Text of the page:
How to streamline data collection through surveys

BeginnerApplicationQualityData Management 5 StepsLast updated: March 27, 2024
This guide aims to help organizations streamline their surveys to collect better and, more importantly, necessary data.

Guide Objectives

  • Create streamlined and more effective surveys
  • Learn and understand survey design best practices
  • Align your survey with your logic model and overall mission


Surveys are a commonly used and important data collection tool. Unfortunately, for many surveys, response rates are low, answers are inconsistent, and analyses are not possible. These setbacks make survey data ineffective in improving programs and supporting communities and organizations.  

This guide aims to help organizations streamline their surveys to collect better and, more importantly, necessary data. It will make surveys easier to complete, leading to higher response rates, improved data quality, and more valuable insights.

Define survey objectives 

Before creating your survey questions,  identify your for that survey. Only once you have articulated these objectives should you start writing questions. Not identifying these objectives as a first step often leads to repetitive questions and lengthy surveys, ultimately impacting the quality of the data collection. 

In this step, download the Survey Design & Objectives Template and fill out the Survey Objectives section as a starting point.

Align your survey questions to the objectives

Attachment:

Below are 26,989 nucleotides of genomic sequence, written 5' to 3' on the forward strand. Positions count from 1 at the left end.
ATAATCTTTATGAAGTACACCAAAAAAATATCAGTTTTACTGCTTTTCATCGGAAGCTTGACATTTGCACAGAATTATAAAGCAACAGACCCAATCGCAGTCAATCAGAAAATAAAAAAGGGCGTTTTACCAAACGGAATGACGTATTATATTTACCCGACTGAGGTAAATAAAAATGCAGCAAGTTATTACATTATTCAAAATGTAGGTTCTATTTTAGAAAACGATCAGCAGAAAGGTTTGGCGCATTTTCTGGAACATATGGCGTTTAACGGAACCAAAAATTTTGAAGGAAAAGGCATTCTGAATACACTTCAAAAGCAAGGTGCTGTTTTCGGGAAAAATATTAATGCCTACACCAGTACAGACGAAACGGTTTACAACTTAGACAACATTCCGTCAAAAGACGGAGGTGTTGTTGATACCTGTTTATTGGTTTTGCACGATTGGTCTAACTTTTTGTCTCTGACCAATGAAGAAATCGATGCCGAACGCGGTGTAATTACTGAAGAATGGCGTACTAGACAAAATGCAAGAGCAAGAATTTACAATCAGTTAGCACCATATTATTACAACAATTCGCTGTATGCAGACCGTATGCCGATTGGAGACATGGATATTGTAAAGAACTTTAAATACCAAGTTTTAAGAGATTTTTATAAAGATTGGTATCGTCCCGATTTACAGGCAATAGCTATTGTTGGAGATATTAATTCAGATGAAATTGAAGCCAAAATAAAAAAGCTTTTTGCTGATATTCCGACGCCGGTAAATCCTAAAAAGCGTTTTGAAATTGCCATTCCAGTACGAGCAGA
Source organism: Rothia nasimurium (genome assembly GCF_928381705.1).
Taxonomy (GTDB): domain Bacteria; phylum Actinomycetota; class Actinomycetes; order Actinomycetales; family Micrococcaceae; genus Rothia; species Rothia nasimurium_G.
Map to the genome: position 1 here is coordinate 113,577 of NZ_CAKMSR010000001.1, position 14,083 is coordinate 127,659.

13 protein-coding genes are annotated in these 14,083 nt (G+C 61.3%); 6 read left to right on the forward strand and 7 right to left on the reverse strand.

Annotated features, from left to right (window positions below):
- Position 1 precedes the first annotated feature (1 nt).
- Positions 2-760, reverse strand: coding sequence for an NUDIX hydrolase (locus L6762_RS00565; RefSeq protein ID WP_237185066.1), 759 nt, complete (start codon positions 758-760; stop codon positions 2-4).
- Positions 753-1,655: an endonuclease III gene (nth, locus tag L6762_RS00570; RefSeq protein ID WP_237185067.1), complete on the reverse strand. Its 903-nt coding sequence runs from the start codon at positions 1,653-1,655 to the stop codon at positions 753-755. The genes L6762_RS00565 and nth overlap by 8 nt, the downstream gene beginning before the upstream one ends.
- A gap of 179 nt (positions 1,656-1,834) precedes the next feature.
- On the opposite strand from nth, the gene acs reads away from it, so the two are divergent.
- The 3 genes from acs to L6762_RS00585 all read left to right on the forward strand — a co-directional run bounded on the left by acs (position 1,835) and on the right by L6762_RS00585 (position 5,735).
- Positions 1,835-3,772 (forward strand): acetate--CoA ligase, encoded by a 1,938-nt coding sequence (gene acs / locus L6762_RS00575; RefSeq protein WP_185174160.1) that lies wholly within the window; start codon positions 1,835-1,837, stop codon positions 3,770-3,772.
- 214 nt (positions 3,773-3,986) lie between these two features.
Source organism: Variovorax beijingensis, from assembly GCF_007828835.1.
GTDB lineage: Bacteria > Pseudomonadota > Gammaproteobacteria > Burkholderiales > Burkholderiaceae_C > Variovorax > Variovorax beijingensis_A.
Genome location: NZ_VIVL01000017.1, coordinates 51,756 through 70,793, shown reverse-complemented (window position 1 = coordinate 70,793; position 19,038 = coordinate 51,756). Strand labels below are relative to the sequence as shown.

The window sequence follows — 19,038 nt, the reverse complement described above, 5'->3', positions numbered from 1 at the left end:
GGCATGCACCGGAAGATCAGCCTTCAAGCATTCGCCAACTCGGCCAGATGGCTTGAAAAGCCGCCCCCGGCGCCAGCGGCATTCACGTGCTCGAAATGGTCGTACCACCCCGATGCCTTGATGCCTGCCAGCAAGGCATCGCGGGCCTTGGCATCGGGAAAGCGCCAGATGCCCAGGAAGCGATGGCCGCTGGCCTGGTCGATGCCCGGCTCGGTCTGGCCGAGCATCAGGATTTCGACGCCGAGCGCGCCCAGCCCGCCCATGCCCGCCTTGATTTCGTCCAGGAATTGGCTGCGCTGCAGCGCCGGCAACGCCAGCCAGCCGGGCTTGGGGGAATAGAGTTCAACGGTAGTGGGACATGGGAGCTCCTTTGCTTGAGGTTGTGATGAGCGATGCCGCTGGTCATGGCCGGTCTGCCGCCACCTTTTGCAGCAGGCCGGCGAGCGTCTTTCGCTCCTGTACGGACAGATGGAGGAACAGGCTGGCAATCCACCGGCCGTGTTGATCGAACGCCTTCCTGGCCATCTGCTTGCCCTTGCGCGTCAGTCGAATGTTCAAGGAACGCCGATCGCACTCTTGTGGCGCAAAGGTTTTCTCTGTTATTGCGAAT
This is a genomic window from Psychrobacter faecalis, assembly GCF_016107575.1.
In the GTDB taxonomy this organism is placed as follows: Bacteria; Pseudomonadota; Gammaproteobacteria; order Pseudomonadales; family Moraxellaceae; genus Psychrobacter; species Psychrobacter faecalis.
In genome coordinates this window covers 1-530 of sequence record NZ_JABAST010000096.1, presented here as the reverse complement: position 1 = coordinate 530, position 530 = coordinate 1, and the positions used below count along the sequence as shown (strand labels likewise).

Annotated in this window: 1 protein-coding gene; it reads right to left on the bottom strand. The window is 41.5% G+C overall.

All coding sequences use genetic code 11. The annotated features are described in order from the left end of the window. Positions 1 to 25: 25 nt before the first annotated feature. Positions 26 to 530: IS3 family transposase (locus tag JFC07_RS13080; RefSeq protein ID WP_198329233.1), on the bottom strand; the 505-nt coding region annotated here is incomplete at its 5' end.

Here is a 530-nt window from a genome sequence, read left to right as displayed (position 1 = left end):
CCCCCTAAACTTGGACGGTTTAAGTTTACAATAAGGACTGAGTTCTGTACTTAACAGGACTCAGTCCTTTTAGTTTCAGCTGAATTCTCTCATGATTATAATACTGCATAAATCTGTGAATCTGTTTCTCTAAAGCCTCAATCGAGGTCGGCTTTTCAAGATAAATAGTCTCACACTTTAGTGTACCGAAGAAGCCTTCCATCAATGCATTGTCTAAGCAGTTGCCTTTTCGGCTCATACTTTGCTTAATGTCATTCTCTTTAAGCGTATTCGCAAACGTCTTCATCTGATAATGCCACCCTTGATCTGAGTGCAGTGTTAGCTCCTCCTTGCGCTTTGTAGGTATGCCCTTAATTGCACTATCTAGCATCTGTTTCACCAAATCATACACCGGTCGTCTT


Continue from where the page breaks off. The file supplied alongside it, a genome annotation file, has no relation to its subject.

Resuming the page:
After identifying your survey objectives, it is now time to write your survey questions. 

On the Survey Design & Objectives template, you can write your questions in the Question Column. For each question, identify the related objective(s). This will ensure that there are no extraneous, unnecessary questions that do not fit your needs. If a question does not align with an objective, it would likely add undue burden to your respondents. 

After identifying the objectives for each question,  fill out the Data Points to Collect column with the type of data you anticipate collecting through the survey questions. These could be of all types, such as educational qualifications, employment status, etc.  

Review and implement survey design best practices 

Before launching your survey, review how it aligns with design best practices. By following the provided tips, you can create your survey with the respondents’ experience in mind and ensure the collection of good quality data.  

Meeting Organizational Needs: 

  • Define clear objectives: Before creating the survey, clearly outline the objectives you want to achieve. This will help in determining the questions to ask and the audience to target (as explained in Step 2.) 
  • Test the survey: Before distributing the survey, pilot test it with a small group of respondents to identify any issues with question clarity, survey flow, or technical problems. 
  • Avoid leading questions: Leading questions can guide respondents towards a particular response and can bias and influence answers.